What is Common Land?
Approximately 8.4% of Wales is covered by registered common land amounting to around 175,000 hectares. Many small commons abut each other, making large areas of common land across Wales. These small commons may have different owners and different rights holders.
Many commons are important for agriculture in Wales, providing grazing for sheep and cattle. In addition, many commons are enjoyed for their leisure and environmental interests. Some are in National Parks or are owned by the National Trust.
Common land can provide important habitat for protected birds, wildlife and plants.
Commons Act 2006
The Commons Act 2006 will protect our common land for current and future generations, and deliver real benefits in terms of sustainable farming, public access and biodiversity.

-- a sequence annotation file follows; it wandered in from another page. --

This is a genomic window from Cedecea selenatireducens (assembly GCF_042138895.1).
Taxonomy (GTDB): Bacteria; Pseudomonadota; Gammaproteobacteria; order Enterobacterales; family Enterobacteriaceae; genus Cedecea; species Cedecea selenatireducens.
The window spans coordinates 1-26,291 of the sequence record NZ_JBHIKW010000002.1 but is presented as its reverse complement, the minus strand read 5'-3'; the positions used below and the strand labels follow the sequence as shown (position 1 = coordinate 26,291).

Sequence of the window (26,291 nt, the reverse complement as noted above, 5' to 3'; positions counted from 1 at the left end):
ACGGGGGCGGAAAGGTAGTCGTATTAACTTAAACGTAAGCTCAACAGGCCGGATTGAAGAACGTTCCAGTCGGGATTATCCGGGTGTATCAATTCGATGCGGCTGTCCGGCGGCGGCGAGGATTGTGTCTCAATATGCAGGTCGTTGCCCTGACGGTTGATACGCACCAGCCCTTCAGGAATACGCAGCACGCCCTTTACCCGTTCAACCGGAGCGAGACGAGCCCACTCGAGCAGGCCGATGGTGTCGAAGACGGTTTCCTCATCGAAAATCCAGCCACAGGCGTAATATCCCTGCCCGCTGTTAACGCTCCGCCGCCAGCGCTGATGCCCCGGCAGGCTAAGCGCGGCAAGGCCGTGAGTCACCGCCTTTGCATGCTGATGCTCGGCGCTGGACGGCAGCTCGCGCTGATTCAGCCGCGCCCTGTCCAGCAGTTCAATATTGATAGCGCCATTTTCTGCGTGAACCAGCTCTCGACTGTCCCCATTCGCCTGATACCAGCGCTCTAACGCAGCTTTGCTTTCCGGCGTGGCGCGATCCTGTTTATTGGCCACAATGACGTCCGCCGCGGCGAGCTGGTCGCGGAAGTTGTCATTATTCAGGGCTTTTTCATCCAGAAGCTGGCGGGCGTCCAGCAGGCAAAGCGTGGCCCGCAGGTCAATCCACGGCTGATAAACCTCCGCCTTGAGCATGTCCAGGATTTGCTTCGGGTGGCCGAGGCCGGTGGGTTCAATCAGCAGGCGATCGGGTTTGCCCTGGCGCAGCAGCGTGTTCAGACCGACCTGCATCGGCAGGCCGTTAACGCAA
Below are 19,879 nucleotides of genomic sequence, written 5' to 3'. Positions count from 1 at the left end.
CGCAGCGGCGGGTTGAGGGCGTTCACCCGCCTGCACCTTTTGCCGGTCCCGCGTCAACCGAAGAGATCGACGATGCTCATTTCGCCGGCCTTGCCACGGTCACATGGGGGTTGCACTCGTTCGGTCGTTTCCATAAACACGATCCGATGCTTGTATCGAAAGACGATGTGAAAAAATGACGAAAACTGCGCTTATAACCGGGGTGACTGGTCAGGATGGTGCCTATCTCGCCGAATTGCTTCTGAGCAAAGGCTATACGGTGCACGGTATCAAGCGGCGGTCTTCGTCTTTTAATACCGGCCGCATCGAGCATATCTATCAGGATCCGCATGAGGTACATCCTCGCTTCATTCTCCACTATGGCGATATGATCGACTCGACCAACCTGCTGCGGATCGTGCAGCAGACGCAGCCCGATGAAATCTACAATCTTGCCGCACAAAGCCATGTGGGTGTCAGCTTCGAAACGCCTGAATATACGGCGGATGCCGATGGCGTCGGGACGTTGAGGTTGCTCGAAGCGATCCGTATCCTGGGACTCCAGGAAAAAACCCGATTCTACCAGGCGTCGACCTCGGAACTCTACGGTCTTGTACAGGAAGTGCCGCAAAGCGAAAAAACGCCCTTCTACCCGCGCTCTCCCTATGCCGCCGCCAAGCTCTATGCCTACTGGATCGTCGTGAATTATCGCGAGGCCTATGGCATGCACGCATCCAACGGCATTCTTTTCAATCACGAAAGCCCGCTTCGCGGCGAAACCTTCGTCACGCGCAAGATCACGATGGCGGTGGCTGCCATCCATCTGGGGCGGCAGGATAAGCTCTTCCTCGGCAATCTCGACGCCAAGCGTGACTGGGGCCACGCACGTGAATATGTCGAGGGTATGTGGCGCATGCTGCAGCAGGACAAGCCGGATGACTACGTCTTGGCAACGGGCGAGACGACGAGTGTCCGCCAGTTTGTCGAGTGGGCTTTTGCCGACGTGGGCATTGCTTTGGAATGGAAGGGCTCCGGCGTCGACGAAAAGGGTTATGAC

The Act aims to:
- protect common land from development;
- allow more sustainable management of common land;
- improve protection of common land from neglect and abuse; and
- modernise registration of common land and greens to ensure that all enjoy the same protection.
Section 38: Works on Common Land
Planning Inspectorate Wales are responsible for deciding on applications made under section 38 on common land and town or village greens. Information on common land in Wales and what to do if you are planning to do work on, or take land out of, the common.
- On the 1 April 2012, the Common Land Search fee increased to £20.
- A charge of £30 per hour will be made for investigations into the Common Land Register.
Inspecting the Register
The Common Land Register is available for public inspection during normal office hours. If you would like to make an appointment to view the register, please contact us using the contact details below.